To screen or not?

For healthy people, some preventive tests are not only unnecessary, but may also be inaccurate and harmful, experts say

Medicine & Science

March 17, 2003|By Erika Niedowski | Erika Niedowski,SUN STAFF

Men come wanting prostate screening exams. Women come seeking bone density scans. Some patients arrive with a long list of preventive tests they've heard about and convinced themselves they need.

It's Dr. Steven H. Woolf's job to explain why all of them might not be necessary - and could in some cases be harmful.

When Woolf started out 13 years ago, the world of preventive screenings was much easier to navigate: The tests were either recommended or they weren't.

"Now we have an era where we understand there's no universal recommendation that applies to everyone, and people have to make personal choices based on risk profiles, family history, personal preference and so forth," said the family physician in Fairfax, Va., and professor of family practice at Virginia Commonwealth University. "This makes life more difficult for both the doctor and the patient."

The debate over whether healthy people should be screened for everything from abdominal aneurysms to cancer to heart disease has widened in recent years, as newer technologies and more tests have become available and as more research emerges on the benefits, harms and costs.

To health-conscious patients, the issue seems simple: If there's a test, why not get it?

But for physicians, the answer is increasingly ambiguous, because in some cases science is only beginning to catch up to clinical practice. In the past 18 months, even some tests that had become doctor's office standards - including mammograms and prostate-specific antigen tests - have come under serious scrutiny.

The benefits of screening for high cholesterol, colorectal cancer and cervical cancer are well documented. But whether to screen for other conditions isn't as clear because early detection doesn't always mean early enough detection and faulty diagnoses may turn out to be the rule rather than the exception, said Dr. Barnett Kramer, associate director for disease prevention at the National Institutes of Health.

Diagnostic screenings have long been available. One of the earliest tests, for tuberculosis, was devised more than 100 years ago by German physician Robert Koch. The first Pap smear, which screens for cervical cancer, is thought to have been performed on a guinea pig in 1916. Kramer thinks it was a doctor at the Johns Hopkins School of Medicine, Joseph Bloodgood, who first spoke out about the benefits of early diagnosis and early treatment of disease in the 1920s. He thought cancer rates could be drastically reduced simply by having patients undergo physicals.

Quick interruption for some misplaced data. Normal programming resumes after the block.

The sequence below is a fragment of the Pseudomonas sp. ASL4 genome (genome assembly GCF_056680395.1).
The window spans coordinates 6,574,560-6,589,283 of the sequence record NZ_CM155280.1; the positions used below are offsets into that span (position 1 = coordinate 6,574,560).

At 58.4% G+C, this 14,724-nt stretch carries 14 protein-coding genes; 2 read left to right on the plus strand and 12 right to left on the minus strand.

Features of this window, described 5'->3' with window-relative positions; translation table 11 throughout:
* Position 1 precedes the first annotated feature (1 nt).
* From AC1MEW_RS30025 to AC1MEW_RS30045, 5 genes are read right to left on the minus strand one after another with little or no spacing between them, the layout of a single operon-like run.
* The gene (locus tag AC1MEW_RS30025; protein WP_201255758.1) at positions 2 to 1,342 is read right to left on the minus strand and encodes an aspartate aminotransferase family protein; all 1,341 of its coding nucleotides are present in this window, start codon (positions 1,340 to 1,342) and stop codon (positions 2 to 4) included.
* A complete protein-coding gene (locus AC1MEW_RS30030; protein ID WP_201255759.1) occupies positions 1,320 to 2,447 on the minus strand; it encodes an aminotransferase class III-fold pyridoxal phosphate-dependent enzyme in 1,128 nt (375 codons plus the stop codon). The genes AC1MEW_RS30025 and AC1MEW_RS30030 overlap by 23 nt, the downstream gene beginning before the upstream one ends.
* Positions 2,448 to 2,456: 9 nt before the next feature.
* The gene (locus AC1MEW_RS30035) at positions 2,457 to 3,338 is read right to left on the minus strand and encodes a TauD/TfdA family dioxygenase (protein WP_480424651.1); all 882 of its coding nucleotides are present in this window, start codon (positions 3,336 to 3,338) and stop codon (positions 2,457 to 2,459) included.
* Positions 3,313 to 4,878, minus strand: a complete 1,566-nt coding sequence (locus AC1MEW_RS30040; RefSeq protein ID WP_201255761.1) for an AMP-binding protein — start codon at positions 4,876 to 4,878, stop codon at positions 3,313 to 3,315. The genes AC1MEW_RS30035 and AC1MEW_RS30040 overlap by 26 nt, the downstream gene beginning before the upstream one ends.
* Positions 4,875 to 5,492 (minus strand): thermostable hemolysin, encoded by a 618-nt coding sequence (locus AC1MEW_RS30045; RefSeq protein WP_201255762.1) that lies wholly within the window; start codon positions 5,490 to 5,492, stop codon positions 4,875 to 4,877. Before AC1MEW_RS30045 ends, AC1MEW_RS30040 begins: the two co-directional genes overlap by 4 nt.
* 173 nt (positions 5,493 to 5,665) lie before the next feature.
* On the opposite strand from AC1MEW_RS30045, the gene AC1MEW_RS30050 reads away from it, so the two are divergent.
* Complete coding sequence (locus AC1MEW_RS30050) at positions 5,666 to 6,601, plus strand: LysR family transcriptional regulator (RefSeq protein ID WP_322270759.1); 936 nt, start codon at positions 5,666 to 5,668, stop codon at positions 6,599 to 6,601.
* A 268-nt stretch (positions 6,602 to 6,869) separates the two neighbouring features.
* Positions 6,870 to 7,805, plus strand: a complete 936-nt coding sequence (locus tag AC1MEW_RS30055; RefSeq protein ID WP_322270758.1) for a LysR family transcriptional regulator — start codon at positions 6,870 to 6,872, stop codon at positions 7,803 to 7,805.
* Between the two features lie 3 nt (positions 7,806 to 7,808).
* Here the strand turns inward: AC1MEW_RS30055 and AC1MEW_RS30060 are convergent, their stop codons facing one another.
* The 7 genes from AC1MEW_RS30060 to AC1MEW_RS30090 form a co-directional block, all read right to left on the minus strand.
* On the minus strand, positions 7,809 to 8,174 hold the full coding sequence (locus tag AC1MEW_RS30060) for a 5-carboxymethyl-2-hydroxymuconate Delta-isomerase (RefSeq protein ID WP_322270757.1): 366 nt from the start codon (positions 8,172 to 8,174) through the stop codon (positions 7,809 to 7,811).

"The earliest screening test, in his mind, was a good physical examination," Kramer said.

Now, during routine physicals, doctors may have patients undergo tests ranging from blood work to X-rays to electrocardiograms, in addition to recommending other tests to middle-age patients.

Since they were introduced more than 70 years ago, breast X-rays have been widely recommended for women age 40 or 50. But that long-accepted endorsement was shaken in November 2001, when Danish researchers concluded that the most commonly noted studies supporting mammograms were flawed and should be discarded, and that the exams do not detect fatal cancers early enough to reduce the risk of dying.

An independent but federally supported panel of experts that makes screening recommendations, the Preventive Services Task Force, now says the evidence is insufficient to recommend for or against prostate screenings. Some tumors caught may never cause problems because they are slow-growing, said Dr. Kenneth S. Fink, the task force's program director. And treatment, including surgery and radiation, could lead to health problems, such as incontinence or impotence.

Doctors are continuing to recommend mammograms and PSA tests until more evidence is in, though they talk with patients about the caveats. Many, like Don Dickason, a retired college admissions dean from Princeton, N.J., choose to be screened.

Dickason is at risk for prostate cancer - his father died from it - so he gets regular PSA tests. The 71-year-old was a self-described "healthy camper" before a cancerous polyp turned up during a routine colorectal screening nearly nine years ago. He believes the screening saved his life. "[The doctor] found it about as early as humanly possible," he said.

Dr. Stephen W. Havas, a professor of epidemiology and preventive medicine at the University of Maryland School of Medicine, said that screenings should be done only for serious or life-threatening conditions for which there is both agreed-upon treatment and evidence that shows early intervention makes a difference. The screening's cost also has to be relatively modest to make it acceptable to the general public.

"One of the things that patients can do with their doctors if their doctors recommend a particular test is say: `What is the evidence that this is going to do any good?'" explained Havas. "And if they can't come up with a complete argument, then why do it?"

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